As these market conditions change, we must adapt as a result. We continue to attempt to diversify our customer base into other industries that we may not have been heavily involved in, as well as try to increase sales to customers whose business remains strong. In this case the oil and gas sector remains a very strong industry particularly in the Alberta oil sands, and we hope to be able to take advantage of this while other industries recover from the problems that they have been experiencing. This is expected to happen as the automotive industry's restructuring efforts are completed and companies realize some of the dangers associated with manufacturing in developing countries. These problems are evident in the quality of some of the products that comes from these areas and has been highlighted in the media recently with massive recalls on products made in China.

How has your job changed as a result?

More importance is being placed on maintaining "leaner" inventory levels versus past years when sales were high and surplus product was less of a concern. We are now placing greater importance on internal efficiencies such as lean inventory levels in order to improve profitability in a difficult market environment.

What is your opinion on the future of Supply Chain Planning?

With increased competition from developing markets it is essential to improve domestic operations to remain competitive. This involves decreasing inventory holdings and associated costs and properly forecasting future usage in order to quickly respond to customer demands by having product on the shelf available for sale. If you are unable to supply your customer as they request, they may go elsewhere for their products and it may be difficult to get them back.

What personal challenges do you face on a day to day basis in your job?

Raising awareness about the perils of carrying too much inventory amongst individuals on the sales side of the business. Their primary concern is sales and extensive stockholding makes it easier to sell things as you can tell customers that you have a wide array of product on the shelf. It is often the case that they will agree to keep even more inventory for customers who say that they are interested in certain other products. They sometimes don't properly consider/make allowances for the fact that if a customer isn't committed to purchase this inventory which they have agreed to hold for them, we can get stuck with unusable stock. We refer to this type of stocking as a "handshake agreement" and find that we have been told to keep product for customers who never end up purchasing it.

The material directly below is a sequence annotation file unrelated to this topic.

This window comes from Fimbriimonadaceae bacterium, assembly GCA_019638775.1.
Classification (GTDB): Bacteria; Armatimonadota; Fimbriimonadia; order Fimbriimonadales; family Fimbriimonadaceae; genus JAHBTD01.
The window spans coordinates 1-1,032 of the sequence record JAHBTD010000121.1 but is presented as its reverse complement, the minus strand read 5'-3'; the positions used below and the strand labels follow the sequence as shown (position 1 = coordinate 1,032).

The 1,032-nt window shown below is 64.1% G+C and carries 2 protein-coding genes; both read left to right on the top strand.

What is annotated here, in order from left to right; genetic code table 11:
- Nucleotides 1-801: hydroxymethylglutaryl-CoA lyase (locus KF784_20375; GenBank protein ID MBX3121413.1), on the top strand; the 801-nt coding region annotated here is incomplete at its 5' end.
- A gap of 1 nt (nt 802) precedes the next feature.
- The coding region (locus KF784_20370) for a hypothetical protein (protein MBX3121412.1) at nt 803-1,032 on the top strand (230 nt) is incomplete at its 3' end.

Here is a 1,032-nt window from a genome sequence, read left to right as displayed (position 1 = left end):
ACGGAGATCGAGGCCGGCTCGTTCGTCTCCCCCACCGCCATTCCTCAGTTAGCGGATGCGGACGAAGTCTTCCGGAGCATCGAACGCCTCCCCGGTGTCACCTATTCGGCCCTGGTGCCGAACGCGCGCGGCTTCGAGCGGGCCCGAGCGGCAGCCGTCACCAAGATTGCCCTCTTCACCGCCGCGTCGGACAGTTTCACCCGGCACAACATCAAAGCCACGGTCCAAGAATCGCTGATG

How do you overcome these?

Monitoring stock levels and evaluating changing usage patterns. We have also implemented agreements with customers that they are responsible to purchase an agreed upon safety stock level that we guarantee to maintain for them in the event that they change their requirements or we see no usage over a 6 month period. Anything above and beyond this level that we keep to maintain the proper flow of product is our liability if they stop purchasing the product but we at least share some responsibility with the customer in relation to minimum levels. This helps us capture "handshake agreements" and give us some recourse to dispense with this inventory should the customer alter their requirements.

What software packages do you use to assist you with your job?

Optimiza; Crystal Reports

What is your hot tip to others who do a similar job to you?

Act early/act often to dispense with dead/unmoving inventory. This can be done via product returns to vendors; conversion into active products and/or sales promotions. If one waits too long to act it may become an unmanageable task with products too old to send back; too old to be able to utilize in other components or simply undesirable in the market. This leaves little alternative but to write off the products as scrap. Acting early will free up more capital to invest in products that are active or expand the product range which you keep in inventory. This will hopefully increase customer service, expand the product ranges being sold to existing customers and allow you to capture new customers.